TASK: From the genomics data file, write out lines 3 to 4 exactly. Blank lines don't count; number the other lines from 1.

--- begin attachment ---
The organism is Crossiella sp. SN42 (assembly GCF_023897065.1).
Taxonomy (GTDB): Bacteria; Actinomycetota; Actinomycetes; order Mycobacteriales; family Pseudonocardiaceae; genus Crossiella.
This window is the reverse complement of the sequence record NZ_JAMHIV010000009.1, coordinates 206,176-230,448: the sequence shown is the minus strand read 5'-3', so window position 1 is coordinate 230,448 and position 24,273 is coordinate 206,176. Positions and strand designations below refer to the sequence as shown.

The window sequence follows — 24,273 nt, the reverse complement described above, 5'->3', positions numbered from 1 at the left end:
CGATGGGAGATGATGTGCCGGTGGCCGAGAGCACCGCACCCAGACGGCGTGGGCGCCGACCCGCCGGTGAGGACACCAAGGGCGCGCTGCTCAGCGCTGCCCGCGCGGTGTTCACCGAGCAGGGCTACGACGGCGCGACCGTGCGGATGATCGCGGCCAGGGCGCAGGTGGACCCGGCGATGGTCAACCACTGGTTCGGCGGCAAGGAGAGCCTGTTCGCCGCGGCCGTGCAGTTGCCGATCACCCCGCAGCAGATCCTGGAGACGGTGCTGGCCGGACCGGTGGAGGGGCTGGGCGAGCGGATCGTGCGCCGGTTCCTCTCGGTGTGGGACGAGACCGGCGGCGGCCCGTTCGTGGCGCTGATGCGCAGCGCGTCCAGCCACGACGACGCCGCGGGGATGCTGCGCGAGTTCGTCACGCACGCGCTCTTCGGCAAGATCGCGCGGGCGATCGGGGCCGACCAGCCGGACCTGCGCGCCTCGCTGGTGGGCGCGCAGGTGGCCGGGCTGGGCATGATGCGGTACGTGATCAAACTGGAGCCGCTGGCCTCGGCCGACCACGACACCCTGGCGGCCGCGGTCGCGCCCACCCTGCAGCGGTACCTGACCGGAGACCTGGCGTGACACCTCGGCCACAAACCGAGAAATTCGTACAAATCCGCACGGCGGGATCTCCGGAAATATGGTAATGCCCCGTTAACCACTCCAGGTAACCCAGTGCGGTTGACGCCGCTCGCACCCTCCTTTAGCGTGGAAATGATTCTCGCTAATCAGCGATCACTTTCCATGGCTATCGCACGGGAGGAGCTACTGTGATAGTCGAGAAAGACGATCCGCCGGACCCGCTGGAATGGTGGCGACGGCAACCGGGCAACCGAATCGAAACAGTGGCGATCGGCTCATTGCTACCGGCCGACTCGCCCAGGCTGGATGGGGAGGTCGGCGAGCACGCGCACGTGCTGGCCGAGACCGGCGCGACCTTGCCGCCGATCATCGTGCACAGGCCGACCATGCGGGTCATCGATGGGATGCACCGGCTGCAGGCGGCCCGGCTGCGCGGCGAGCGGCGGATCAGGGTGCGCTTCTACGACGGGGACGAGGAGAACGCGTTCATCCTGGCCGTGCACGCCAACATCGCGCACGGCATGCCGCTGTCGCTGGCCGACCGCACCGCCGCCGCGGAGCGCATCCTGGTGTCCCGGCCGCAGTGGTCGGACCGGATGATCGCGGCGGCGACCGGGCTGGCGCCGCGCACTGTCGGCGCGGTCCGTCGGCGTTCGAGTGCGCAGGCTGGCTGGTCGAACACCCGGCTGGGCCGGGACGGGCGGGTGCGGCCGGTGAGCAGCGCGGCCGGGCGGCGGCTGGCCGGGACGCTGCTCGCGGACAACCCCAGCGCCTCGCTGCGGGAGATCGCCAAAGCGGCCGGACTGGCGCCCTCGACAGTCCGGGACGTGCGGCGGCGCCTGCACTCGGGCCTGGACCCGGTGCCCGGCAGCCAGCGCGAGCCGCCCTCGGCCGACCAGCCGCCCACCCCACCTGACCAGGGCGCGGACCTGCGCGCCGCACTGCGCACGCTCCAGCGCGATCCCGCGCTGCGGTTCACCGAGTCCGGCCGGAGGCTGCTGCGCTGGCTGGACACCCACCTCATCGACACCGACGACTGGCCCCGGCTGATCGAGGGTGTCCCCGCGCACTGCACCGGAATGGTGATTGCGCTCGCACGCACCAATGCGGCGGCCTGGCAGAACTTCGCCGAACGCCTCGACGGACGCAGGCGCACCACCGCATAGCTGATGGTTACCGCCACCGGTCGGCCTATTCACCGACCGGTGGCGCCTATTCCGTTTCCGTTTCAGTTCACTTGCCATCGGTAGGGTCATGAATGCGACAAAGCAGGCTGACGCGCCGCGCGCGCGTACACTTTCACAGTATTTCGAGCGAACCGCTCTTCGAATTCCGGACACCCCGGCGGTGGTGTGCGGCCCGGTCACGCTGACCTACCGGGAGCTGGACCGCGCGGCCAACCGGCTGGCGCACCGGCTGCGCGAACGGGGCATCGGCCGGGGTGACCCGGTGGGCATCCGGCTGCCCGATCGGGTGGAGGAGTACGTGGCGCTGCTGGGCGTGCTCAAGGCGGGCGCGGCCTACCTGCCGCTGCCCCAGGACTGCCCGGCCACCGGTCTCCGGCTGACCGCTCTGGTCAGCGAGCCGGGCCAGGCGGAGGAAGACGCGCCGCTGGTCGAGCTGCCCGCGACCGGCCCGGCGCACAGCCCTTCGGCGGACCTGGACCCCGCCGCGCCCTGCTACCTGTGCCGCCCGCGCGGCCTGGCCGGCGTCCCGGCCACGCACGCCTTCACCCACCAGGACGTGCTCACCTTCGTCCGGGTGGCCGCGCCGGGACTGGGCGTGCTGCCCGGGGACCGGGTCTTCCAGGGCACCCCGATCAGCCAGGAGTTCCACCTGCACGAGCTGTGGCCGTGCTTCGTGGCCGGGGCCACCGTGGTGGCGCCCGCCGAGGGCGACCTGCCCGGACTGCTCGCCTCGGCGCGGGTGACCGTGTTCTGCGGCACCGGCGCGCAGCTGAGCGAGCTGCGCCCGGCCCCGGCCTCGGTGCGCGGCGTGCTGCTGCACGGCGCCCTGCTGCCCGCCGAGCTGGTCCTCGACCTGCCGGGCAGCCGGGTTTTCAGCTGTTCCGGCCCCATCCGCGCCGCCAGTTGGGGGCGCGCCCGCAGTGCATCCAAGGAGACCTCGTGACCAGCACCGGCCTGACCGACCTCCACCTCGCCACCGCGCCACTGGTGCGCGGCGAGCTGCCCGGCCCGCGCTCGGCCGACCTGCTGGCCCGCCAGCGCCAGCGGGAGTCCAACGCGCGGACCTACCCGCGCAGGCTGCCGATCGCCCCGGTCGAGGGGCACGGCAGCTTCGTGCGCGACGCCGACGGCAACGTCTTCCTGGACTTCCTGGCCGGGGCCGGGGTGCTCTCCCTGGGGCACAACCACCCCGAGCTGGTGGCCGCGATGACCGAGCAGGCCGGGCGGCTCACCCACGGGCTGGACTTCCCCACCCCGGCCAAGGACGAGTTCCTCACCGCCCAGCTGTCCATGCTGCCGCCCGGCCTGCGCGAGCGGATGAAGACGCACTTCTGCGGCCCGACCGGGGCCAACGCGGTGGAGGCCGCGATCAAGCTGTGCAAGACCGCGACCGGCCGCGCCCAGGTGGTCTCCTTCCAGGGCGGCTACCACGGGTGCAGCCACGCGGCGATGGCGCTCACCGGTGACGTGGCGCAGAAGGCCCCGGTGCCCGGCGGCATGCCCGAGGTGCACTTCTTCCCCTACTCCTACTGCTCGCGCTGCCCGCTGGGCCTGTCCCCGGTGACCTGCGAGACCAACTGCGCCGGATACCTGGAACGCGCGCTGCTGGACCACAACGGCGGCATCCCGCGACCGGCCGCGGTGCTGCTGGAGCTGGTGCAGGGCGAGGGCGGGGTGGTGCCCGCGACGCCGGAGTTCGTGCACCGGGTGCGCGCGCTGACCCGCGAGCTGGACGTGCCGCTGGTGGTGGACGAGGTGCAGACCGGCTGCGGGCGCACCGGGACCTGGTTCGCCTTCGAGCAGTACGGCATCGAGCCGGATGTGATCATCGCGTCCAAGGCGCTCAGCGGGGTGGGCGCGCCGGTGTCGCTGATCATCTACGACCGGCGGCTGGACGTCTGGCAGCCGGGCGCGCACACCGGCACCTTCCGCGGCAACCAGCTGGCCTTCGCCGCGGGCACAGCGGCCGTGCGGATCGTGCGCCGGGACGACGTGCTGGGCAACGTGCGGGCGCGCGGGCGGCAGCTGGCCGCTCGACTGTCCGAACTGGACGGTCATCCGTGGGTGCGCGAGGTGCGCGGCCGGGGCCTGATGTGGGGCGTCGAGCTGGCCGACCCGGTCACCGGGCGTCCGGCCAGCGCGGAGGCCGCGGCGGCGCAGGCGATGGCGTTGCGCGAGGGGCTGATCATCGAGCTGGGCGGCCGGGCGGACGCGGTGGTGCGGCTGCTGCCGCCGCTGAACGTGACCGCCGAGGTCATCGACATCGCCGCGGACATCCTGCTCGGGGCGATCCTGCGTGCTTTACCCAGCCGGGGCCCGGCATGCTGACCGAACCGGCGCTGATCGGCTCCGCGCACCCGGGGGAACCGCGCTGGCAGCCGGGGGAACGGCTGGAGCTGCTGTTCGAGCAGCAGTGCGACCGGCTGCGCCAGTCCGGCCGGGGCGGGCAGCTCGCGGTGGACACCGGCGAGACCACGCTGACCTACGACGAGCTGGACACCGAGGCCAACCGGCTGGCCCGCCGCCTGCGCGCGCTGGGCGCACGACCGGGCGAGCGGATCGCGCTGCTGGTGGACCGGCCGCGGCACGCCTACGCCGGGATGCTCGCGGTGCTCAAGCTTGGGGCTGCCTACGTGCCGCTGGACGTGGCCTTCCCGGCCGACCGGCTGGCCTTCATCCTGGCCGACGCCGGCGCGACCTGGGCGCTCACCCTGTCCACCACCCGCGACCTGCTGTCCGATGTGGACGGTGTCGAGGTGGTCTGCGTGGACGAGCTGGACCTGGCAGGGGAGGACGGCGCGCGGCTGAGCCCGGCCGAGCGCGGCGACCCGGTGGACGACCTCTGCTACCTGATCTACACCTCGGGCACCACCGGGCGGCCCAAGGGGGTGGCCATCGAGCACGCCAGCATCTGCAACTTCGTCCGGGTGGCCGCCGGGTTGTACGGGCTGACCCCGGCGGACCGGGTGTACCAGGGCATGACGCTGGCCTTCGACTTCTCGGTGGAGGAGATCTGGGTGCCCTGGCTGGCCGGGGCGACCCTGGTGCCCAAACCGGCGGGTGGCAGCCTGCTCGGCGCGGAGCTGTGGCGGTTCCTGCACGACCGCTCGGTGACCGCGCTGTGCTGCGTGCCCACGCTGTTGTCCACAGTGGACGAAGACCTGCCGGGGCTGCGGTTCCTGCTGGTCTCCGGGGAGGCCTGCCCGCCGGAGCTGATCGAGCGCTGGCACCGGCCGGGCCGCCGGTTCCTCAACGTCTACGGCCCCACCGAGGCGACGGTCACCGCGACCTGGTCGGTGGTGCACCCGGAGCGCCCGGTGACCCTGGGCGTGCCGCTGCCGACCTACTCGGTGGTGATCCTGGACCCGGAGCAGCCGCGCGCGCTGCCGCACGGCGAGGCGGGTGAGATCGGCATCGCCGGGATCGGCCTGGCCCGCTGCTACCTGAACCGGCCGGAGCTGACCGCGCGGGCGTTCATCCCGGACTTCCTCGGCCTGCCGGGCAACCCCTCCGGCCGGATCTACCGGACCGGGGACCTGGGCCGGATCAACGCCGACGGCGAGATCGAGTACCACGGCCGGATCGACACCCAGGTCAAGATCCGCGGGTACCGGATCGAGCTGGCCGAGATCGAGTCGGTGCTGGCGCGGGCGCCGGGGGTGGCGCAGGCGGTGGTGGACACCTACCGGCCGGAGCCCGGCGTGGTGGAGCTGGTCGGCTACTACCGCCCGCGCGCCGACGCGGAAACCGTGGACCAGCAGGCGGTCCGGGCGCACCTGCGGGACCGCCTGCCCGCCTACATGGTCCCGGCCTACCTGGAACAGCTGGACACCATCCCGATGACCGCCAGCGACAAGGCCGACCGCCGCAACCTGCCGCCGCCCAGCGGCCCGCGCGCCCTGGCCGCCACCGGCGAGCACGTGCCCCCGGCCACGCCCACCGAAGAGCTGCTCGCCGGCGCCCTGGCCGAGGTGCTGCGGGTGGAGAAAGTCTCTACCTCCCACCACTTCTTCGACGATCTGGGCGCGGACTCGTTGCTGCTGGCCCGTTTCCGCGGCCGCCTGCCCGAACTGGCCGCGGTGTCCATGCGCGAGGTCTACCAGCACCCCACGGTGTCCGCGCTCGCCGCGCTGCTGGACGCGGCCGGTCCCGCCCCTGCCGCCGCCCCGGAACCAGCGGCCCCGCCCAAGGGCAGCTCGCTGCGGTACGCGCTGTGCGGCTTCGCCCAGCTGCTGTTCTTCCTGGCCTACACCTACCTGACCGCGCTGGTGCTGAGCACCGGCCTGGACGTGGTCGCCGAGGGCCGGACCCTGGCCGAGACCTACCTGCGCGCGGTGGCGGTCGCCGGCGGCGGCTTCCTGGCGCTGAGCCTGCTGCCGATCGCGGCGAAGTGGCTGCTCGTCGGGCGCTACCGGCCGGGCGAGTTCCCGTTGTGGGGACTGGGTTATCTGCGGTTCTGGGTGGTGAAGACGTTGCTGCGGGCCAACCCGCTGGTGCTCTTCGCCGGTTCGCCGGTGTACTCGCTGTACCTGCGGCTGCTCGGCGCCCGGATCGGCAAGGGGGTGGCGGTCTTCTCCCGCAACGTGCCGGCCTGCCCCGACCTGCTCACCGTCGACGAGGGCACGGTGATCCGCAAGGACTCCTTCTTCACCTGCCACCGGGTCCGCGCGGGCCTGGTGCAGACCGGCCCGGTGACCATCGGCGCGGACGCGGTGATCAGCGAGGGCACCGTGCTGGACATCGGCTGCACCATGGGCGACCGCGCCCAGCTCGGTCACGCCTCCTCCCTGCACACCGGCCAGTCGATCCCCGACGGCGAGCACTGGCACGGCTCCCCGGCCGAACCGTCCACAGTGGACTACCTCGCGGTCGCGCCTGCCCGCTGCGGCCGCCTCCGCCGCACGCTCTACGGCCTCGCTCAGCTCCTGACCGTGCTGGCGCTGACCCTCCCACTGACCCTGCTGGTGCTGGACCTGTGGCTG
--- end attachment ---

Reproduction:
This window is the reverse complement of the sequence record NZ_JAMHIV010000009.1, coordinates 206,176-230,448: the sequence shown is the minus strand read 5'-3', so window position 1 is coordinate 230,448 and position 24,273 is coordinate 206,176. Positions and strand designations below refer to the sequence as shown.

The window sequence follows — 24,273 nt, the reverse complement described above, 5'->3', positions numbered from 1 at the left end: